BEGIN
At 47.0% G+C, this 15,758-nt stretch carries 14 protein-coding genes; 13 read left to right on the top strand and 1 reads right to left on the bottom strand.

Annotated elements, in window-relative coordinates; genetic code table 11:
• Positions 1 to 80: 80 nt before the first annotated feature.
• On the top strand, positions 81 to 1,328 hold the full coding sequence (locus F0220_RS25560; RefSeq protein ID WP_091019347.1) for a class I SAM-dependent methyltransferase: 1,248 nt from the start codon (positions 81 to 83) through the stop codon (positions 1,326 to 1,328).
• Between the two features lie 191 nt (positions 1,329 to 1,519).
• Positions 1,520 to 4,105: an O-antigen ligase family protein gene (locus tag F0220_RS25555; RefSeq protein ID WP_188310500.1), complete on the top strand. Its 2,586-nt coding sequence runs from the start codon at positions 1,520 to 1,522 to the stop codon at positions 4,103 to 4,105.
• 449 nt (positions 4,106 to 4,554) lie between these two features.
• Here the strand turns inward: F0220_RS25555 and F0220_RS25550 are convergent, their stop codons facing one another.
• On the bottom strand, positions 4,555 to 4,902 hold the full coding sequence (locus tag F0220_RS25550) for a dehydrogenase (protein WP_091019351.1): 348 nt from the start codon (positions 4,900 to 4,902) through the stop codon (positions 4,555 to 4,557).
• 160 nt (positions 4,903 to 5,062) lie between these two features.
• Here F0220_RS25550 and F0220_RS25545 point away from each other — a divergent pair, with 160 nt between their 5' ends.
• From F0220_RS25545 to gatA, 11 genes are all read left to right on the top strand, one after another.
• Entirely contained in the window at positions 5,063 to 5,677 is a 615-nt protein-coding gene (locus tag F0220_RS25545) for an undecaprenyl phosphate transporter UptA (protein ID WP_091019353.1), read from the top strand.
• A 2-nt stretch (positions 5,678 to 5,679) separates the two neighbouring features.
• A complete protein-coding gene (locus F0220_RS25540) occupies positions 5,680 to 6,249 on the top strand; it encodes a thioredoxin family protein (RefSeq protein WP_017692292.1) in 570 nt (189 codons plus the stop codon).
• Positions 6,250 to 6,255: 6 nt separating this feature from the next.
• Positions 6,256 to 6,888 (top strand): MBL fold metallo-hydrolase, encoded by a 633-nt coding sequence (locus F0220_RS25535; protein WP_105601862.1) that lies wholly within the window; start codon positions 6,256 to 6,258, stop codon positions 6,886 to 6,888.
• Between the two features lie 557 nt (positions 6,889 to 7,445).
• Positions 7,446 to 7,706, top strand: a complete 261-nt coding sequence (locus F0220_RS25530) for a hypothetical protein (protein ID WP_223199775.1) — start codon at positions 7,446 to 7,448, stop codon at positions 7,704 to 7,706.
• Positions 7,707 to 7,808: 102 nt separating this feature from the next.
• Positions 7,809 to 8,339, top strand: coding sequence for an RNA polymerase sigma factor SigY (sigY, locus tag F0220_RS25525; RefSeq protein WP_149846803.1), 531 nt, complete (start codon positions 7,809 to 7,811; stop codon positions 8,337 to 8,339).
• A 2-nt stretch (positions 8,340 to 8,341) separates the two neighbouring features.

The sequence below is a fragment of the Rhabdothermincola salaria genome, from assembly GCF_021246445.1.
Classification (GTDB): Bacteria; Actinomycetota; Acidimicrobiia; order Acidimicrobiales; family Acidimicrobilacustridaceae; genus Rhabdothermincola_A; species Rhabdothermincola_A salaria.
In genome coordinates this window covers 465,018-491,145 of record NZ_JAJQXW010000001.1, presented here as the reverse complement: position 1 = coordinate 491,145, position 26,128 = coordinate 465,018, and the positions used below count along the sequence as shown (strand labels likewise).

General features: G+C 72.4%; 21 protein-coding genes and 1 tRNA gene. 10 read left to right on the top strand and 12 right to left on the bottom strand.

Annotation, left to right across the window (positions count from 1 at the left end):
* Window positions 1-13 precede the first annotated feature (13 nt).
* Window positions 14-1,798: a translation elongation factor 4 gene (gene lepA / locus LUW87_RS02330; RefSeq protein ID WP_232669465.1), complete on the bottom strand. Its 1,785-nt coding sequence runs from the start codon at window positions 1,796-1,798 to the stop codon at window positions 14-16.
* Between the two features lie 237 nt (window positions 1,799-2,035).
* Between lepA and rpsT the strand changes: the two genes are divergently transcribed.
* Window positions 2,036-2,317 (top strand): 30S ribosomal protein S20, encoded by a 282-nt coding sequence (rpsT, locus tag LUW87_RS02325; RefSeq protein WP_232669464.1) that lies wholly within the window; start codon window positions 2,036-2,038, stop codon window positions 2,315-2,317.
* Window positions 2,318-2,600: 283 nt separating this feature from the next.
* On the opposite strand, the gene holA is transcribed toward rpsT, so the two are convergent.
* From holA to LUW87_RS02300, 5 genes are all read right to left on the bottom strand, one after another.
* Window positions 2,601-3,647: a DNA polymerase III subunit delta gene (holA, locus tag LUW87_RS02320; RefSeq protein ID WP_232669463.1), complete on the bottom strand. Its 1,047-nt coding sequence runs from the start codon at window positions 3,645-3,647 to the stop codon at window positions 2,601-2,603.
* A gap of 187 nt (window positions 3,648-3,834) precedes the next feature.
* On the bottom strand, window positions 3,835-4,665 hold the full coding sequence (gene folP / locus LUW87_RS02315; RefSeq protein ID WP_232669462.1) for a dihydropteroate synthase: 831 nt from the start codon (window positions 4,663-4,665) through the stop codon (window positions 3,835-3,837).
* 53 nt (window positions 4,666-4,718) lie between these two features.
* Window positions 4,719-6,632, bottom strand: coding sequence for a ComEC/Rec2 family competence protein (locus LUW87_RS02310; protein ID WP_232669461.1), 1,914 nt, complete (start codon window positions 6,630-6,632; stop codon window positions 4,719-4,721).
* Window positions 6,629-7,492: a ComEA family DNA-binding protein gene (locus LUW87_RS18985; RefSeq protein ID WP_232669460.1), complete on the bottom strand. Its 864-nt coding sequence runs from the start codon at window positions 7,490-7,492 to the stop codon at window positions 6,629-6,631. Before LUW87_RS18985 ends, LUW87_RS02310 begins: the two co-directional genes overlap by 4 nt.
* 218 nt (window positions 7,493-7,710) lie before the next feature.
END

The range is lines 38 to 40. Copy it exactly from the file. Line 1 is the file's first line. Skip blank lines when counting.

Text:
* On the bottom strand, window positions 3,835-4,665 hold the full coding sequence (gene folP / locus LUW87_RS02315; RefSeq protein ID WP_232669462.1) for a dihydropteroate synthase: 831 nt from the start codon (window positions 4,663-4,665) through the stop codon (window positions 3,835-3,837).
* 53 nt (window positions 4,666-4,718) lie between these two features.
* Window positions 4,719-6,632, bottom strand: coding sequence for a ComEC/Rec2 family competence protein (locus LUW87_RS02310; protein ID WP_232669461.1), 1,914 nt, complete (start codon window positions 6,630-6,632; stop codon window positions 4,719-4,721).